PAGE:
A reader wrote to me asking why small businesses fail. He wrote to me the following comment that I would like to address:
“With the Internet and various technologies that automate things like proper ad targeting, your main advice point is to WORK. No way around this, but if most are destined to fail, the few who manage will only spin wheels until they’re out of gas (so to speak), so building wealth is really the key to survival. Profit is meaningless if it doesn’t last, or isn’t at a minimum somehow leveraged for perpetuity.”
So let’s digest and address this reader’s comment/concern. I’ll start with an example from one of my clients.
Where Are Your Business’s Profits?
My client initially called me last summer wondering if I could help him with marketing and, in turn, scaling his business.
In the early stage of our conversation, I asked him how profitable his business was in 2017 and year to date in 2018. He advised that his company made $200,000 in 2017.
We then got to talking about how he was investing his profits. Although his business was profitable, according to the income statement as prepared by his accounting firm, he didn’t know where his profits were.
He hadn’t taken any money out of the business, other than his salary. So although the income statement showed a profit, he didn’t see those dollars or know how to track where those dollars were.
I worked with my client on establishing a number of cash buckets to better manage his cash flow and then worked with him on the accounting side of his business so that he could better track the in- and outflows of cash into the business.
Back to the reader’s comment, “Profit is meaningless if it doesn’t last or isn’t at a minimum somehow leveraged for perpetuity.
Profit Is a Business’s Heart
The holy grail of building a business is to establish a business that makes a profit. I have addressed this many times in multiple blog posts.
Profit should be at the heart of a business’s operation. It is germane to the business’s existence. No profit, no business.
I will make an exception to the above if you’re scaling a rapid tech-based or dot-com that will sell for many multiples of revenue in a short period of time. Otherwise, you are in business to make a profit.
And therein lies the problem.
Many entrepreneurs are so excited by the idea of opening a business, they spend so much time on growth, sales, marketing, and so on and neglect the fundamentals of accounting.
There’s a lot to know as a business owner.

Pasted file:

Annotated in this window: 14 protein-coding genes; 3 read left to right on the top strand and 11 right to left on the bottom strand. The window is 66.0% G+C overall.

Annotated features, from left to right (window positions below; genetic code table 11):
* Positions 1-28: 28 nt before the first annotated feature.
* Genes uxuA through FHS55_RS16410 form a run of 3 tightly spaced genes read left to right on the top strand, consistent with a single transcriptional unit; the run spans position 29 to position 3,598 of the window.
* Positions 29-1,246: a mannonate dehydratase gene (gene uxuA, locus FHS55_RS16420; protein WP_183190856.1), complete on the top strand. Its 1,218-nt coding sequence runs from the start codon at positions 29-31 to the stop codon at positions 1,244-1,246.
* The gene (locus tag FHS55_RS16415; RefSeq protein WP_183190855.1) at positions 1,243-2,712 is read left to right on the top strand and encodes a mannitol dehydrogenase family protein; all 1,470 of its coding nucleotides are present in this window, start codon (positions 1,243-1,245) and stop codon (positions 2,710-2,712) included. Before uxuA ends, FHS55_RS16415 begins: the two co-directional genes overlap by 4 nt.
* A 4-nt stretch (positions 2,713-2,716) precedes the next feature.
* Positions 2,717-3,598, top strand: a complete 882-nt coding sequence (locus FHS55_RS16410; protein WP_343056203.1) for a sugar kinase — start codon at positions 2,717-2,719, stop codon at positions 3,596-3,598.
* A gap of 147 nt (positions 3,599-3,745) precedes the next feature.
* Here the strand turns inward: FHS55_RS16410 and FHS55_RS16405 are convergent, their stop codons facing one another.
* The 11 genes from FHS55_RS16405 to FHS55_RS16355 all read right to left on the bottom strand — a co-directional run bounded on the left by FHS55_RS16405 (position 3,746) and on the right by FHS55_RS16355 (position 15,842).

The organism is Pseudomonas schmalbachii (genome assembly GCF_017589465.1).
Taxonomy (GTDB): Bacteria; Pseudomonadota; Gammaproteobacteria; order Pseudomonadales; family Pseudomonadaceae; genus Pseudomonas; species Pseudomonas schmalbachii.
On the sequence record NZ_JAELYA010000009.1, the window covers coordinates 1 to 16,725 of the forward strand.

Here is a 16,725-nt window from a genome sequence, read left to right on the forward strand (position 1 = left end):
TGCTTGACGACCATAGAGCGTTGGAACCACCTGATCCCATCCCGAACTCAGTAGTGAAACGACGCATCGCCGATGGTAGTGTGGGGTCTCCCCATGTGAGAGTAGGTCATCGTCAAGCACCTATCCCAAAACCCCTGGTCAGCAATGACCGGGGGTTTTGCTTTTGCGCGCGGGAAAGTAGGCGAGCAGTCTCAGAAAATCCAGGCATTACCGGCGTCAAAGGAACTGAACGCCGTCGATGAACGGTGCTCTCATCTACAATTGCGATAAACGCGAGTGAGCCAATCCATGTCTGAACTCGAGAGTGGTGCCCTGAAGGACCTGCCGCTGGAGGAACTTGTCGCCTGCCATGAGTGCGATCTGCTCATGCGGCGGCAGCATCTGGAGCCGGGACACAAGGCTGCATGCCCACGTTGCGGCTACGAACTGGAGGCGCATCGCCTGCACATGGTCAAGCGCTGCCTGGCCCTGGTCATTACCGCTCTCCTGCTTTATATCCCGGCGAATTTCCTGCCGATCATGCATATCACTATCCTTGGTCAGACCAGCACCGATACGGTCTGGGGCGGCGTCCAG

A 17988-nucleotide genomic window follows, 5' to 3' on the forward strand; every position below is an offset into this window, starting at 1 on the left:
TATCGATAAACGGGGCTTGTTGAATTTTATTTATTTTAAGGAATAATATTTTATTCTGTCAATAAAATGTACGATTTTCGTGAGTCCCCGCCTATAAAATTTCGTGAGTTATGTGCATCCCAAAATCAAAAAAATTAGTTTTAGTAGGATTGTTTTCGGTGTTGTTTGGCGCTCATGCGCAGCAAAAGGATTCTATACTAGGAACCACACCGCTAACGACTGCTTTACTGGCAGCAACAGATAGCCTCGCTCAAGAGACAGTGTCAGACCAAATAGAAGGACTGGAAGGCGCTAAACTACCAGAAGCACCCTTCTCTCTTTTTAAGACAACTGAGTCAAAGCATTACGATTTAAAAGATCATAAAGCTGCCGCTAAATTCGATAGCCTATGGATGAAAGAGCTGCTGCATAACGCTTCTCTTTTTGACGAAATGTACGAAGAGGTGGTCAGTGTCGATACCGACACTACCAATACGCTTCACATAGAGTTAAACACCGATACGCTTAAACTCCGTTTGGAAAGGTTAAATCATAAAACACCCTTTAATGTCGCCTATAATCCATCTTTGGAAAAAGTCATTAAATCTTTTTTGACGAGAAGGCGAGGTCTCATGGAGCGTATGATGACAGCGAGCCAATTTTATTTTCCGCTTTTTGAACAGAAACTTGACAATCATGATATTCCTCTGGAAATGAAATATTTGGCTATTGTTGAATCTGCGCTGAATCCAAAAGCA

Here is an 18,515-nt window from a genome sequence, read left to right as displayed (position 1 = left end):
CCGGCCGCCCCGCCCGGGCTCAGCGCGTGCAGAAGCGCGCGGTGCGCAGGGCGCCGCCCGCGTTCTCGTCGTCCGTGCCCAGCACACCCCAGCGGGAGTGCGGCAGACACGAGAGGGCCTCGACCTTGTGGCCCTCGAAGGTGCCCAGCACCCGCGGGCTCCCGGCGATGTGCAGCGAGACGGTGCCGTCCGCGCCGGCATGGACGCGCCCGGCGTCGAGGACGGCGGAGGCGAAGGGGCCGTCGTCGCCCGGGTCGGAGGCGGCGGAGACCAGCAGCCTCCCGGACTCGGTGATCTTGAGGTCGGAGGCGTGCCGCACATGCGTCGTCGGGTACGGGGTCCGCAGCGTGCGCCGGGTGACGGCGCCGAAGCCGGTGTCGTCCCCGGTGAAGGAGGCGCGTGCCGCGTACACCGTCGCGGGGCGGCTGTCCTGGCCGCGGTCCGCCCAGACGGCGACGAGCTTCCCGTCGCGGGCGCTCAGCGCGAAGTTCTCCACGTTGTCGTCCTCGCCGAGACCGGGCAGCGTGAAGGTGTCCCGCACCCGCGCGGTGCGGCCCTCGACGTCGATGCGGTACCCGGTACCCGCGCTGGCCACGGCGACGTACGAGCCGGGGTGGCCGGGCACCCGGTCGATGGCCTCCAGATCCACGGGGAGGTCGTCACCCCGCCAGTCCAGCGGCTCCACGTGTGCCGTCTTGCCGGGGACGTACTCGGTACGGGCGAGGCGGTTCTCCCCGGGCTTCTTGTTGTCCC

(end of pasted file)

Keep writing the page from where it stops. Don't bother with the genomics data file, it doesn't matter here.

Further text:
I’ve often said that marketing is THE MOST important thing you need to understand, and although it is, you can’t neglect the other parts of business ownership. Accounting, and profit, is key.
So what to do?
You need to spend some time understanding the basics of accounting.
I’m not suggesting that you need to be a CPA, nor am I suggesting that you need to understand accounting as well as you understand marketing, but you need to understand things like gross margin, gross profit, net margin, net profit, and EBITDA.
You need a monthly accrued income statement and balance sheet.
You need to review these things … MONTHLY!
You need to review cash flow … DAILY.
Again, there’s a reason 80% of business owners fail within the first 18 months.
These entrepreneurs probably don’t understand the gross and net margin. Your gross margin needs to support your other fixed expenses and debt repayment.
Entrepreneur Illness – Excelitis
These entrepreneurs are probably also afflicted by “Excelitis.”
That’s my term for grossly exaggerating the number of widgets they expect to sell, putting that number into the Excel document, and voila, you’ve got profit.
Even better, change the number of widgets you expect to sell from 1,000 to 2,000, and sales double. Hey, what if you make it 4,000?
Just because a business appears to work in Excel doesn’t mean that the business is a great idea or that it is necessarily viable. Just because you put the number 4,000 into an Excel document doesn’t mean you’re going to sell 4,000 widgets.
We have a few problems:
Many businesses shouldn’t have been started in the first place. That’s why many small businesses fail in the first place. They’re just not viable.
But they start the business anyway, and then they …
- Overestimate the potential success of their business and underestimate the amount of marketing and sales work required to sell their widgets.
- And then they don’t have a handle on the accounting side of the business, profitability, gross margin, and cash flow.
Manage your cash flow. If you do, there’s no reason that profitability shouldn’t last or that you should forgo today’s profit into perpetuity.
I know, it seems so obvious, but lack of cash is the #1 reason businesses fail.
Good luck, and hopefully the above helps explain why small businesses fail, and what you can do to not become part of that statistic.
Here’s one of the first articles I wrote: My Journey Post Business Sale as I Sail Into a New Harbour.
Are you a younger entrepreneur? Here’s another interesting article I wrote:
My goal is to help entrepreneurs scale their business, improve profitability, and then, use those profits to create massive wealth. Subscribe to my blog to receive my latest thought on scaling your business and creating wealth.
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